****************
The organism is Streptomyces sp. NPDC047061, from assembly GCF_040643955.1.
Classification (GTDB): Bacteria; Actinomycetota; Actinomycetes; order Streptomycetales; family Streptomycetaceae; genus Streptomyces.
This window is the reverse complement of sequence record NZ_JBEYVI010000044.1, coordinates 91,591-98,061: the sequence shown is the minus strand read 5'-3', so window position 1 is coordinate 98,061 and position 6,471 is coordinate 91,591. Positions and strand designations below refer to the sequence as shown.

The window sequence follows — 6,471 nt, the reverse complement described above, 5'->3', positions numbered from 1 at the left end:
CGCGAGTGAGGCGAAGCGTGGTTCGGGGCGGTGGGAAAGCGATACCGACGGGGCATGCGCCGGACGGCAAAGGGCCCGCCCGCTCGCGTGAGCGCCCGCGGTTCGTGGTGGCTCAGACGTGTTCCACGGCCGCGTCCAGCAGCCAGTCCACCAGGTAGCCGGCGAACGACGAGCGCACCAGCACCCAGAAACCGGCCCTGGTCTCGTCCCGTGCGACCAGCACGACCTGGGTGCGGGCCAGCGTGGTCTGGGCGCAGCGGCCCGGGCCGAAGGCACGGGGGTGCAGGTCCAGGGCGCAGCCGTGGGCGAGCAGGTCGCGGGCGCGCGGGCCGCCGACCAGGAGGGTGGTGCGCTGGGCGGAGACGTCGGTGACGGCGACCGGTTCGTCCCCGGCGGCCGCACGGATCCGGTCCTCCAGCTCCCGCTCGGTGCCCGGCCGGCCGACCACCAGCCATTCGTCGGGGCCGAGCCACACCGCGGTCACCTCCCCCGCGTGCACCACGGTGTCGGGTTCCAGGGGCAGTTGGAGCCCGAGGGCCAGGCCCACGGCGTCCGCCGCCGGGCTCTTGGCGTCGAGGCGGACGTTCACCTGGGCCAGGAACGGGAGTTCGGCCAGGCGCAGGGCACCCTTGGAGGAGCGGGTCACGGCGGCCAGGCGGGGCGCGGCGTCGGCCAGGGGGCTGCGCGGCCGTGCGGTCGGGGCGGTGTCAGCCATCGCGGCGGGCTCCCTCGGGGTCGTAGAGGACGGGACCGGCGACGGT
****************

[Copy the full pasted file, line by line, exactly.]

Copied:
The organism is Streptomyces sp. NPDC047061, from assembly GCF_040643955.1.
Classification (GTDB): Bacteria; Actinomycetota; Actinomycetes; order Streptomycetales; family Streptomycetaceae; genus Streptomyces.
This window is the reverse complement of sequence record NZ_JBEYVI010000044.1, coordinates 91,591-98,061: the sequence shown is the minus strand read 5'-3', so window position 1 is coordinate 98,061 and position 6,471 is coordinate 91,591. Positions and strand designations below refer to the sequence as shown.

The window sequence follows — 6,471 nt, the reverse complement described above, 5'->3', positions numbered from 1 at the left end:
CGCGAGTGAGGCGAAGCGTGGTTCGGGGCGGTGGGAAAGCGATACCGACGGGGCATGCGCCGGACGGCAAAGGGCCCGCCCGCTCGCGTGAGCGCCCGCGGTTCGTGGTGGCTCAGACGTGTTCCACGGCCGCGTCCAGCAGCCAGTCCACCAGGTAGCCGGCGAACGACGAGCGCACCAGCACCCAGAAACCGGCCCTGGTCTCGTCCCGTGCGACCAGCACGACCTGGGTGCGGGCCAGCGTGGTCTGGGCGCAGCGGCCCGGGCCGAAGGCACGGGGGTGCAGGTCCAGGGCGCAGCCGTGGGCGAGCAGGTCGCGGGCGCGCGGGCCGCCGACCAGGAGGGTGGTGCGCTGGGCGGAGACGTCGGTGACGGCGACCGGTTCGTCCCCGGCGGCCGCACGGATCCGGTCCTCCAGCTCCCGCTCGGTGCCCGGCCGGCCGACCACCAGCCATTCGTCGGGGCCGAGCCACACCGCGGTCACCTCCCCCGCGTGCACCACGGTGTCGGGTTCCAGGGGCAGTTGGAGCCCGAGGGCCAGGCCCACGGCGTCCGCCGCCGGGCTCTTGGCGTCGAGGCGGACGTTCACCTGGGCCAGGAACGGGAGTTCGGCCAGGCGCAGGGCACCCTTGGAGGAGCGGGTCACGGCGGCCAGGCGGGGCGCGGCGTCGGCCAGGGGGCTGCGCGGCCGTGCGGTCGGGGCGGTGTCAGCCATCGCGGCGGGCTCCCTCGGGGTCGTAGAGGACGGGACCGGCGACGGT